Director: Angelina Jolie Pitt

Cast: Brad Pitt, Angelina Jolie Pitt, Melanie Laurent, Melvil Poupaud

Classification: MA15+ (Strong Sex Scenes)

Review by Peter Gray

There’s a distinct European sensibility about ‘By The Sea’, Angelina Jolie’s (or Angelina Jolie Pitt as she’s credited here) particularly voyeuristic drama about grief and loss that arrives a decade after she and husband Brad Pitt first set tongues and tabloids wagging with their undeniable chemistry in ‘Mr. and Mrs. Smith’. Had this movie arrived 5 or so years ago we might’ve been somewhat intrigued to watch these two gorgeous movie stars play a married couple on the verge of divorce, but in 2015, with the twosome settling down and no longer possessing the kind of limitless fascination they once held, this unapologetic vanity project just comes off as listless, unnecessary, and possessing little insight into a relationship worth investing our time in.

As Pitt’s heavy drinking, chain smoking writer Roland bides his time at the local bar, and Jolie’s pill-popping, zombified former dancer Vanessa swans about in designer gowns, oversized accessories and lush false eyelashes, ‘By The Sea’ quickly paints an unhappy image of a marriage that’s all but dead in the water. Hoping that a getaway may reconnect the two, the exquisite coastline of Malta plays host in an unspecified time (though the 1970’s seems like a safe bet) where Roland and Vanessa set up in an impossibly gorgeous villa; he hopes to mend writer’s block, she appears edgy, if not slightly suicidal, over an initially unspoken tragedy. What tragedy exactly has befallen the couple isn’t the most shocking of revelations, yet sadly Jolie waits a whole 2 hours before it’s officially mentioned.

As we wait for something – anything – to happen, the catalyst for change arrives in the form of a newlywed couple (Melanie Laurent and Melvil Poupaud) whose excitable passion for one another highlights the lack of intimacy between Roland and Vanessa as they constantly engage in heated sex acts that, unbeknownst to the couple, are being viewed regularly by Roland and Vanessa through a peephole in their adjoining hotel room. This stimulating development momentarily livens up Jolie’s film as the plethora of possibilities the story could explore threatens to pull ‘By The Sea’ out of its frozen state of pretentiousness, yet Jolie seems intent on bypassing any chance of potential plot development and ultimately leaves this strand of voyeurism as nothing more than passing amusement for the decaying couple.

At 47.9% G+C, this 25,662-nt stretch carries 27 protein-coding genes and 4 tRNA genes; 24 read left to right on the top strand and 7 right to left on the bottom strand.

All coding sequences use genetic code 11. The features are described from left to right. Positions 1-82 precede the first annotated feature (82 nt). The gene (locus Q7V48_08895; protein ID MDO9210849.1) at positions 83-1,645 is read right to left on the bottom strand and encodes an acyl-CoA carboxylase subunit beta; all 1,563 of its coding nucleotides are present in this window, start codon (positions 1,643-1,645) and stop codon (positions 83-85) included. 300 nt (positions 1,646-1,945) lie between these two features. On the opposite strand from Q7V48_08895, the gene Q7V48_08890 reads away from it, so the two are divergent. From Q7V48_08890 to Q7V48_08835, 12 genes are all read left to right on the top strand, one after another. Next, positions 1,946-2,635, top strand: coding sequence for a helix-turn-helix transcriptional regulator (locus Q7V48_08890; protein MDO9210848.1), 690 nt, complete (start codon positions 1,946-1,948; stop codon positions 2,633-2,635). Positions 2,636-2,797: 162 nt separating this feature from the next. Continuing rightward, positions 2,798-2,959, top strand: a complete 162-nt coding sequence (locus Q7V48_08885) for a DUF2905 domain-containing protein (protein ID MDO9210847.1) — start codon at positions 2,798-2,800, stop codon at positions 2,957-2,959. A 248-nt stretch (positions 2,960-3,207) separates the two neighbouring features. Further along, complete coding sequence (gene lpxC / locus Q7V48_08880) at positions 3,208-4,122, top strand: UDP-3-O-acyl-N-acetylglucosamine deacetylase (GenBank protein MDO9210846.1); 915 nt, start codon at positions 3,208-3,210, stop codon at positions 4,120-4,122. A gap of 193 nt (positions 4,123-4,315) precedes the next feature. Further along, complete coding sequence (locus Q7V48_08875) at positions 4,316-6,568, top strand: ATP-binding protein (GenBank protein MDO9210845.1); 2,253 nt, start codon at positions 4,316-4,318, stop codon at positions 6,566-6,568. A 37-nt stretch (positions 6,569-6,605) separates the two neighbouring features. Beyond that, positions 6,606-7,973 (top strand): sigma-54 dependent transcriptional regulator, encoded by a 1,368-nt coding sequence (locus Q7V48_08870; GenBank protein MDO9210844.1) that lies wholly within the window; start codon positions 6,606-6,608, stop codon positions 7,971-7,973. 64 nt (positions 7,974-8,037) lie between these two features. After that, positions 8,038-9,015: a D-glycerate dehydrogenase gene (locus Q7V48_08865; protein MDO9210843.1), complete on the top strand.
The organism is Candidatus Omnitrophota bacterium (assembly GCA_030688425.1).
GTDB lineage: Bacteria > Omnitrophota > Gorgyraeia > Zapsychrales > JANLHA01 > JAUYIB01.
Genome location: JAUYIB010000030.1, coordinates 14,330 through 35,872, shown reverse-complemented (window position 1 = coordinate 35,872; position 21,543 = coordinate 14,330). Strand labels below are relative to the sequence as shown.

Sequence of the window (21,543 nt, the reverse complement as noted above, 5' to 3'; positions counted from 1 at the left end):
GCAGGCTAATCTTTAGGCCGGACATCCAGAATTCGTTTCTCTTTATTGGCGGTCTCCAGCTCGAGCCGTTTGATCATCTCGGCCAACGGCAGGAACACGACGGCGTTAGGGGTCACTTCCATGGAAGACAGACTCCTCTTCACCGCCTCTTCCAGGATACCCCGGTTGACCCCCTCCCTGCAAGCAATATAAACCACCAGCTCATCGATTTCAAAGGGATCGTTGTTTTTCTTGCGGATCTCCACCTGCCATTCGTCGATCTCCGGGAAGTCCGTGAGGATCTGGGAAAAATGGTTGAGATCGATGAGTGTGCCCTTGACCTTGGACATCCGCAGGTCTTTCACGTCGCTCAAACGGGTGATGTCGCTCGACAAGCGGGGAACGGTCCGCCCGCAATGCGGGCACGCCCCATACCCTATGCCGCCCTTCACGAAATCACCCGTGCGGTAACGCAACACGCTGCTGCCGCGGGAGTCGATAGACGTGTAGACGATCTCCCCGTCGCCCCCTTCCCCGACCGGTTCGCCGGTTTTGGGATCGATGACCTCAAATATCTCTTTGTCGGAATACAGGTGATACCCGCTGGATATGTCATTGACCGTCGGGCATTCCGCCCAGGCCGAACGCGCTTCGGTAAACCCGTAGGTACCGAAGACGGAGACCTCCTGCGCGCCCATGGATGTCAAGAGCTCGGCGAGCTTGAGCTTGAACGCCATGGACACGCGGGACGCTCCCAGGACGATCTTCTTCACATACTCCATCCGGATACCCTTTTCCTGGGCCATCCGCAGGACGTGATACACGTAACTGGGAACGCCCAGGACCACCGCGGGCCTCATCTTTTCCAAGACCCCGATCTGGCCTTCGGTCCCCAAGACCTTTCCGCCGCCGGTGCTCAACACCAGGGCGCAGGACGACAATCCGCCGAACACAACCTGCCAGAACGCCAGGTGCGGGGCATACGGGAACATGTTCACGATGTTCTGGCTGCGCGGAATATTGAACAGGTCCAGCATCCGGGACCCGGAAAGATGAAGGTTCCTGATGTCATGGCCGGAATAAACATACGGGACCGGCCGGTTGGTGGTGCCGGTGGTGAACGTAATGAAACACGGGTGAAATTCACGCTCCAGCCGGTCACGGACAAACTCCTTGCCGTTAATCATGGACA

In her third go-around as director Jolie is clearly hoping to emulate the style of a cinematic era long since left behind, a European aesthetic that Federico Fellini would’ve appreciated. On a visual level the film is superb with cinematographer Christian Berger taking advantage of the post-card perfect scenery and, of course, his leading stars; even in his attempt to look drunk and unkempt Pitt still appears as if he’s walked out of a Ralph Lauren catalogue. At 122 minutes the film’s lifeless pace is felt even moreso as we essentially watch two gorgeous stars mope and argue about next-to-nothing, even though Jolie tries her best to evoke an emotional response in a supposed breakdown that fails to both connect with the audience and convince us of any turmoil.

Jolie herself has said ‘By The Sea’ was never intended as a commercial release but “a delicate artistic exploration”, and perhaps in that description it will help heal the wounds she will undoubtedly bear as this impossibly gorgeous film is impossibly non-eventful. Whether you consider it a vanity project, a thoroughly misguided experimentation, or an overly manufactured melodrama, there is one thing undeniably certain that plays in the film’s favour: it is devastatingly fascinating to watch.

My rating: 2/5

No comments yet.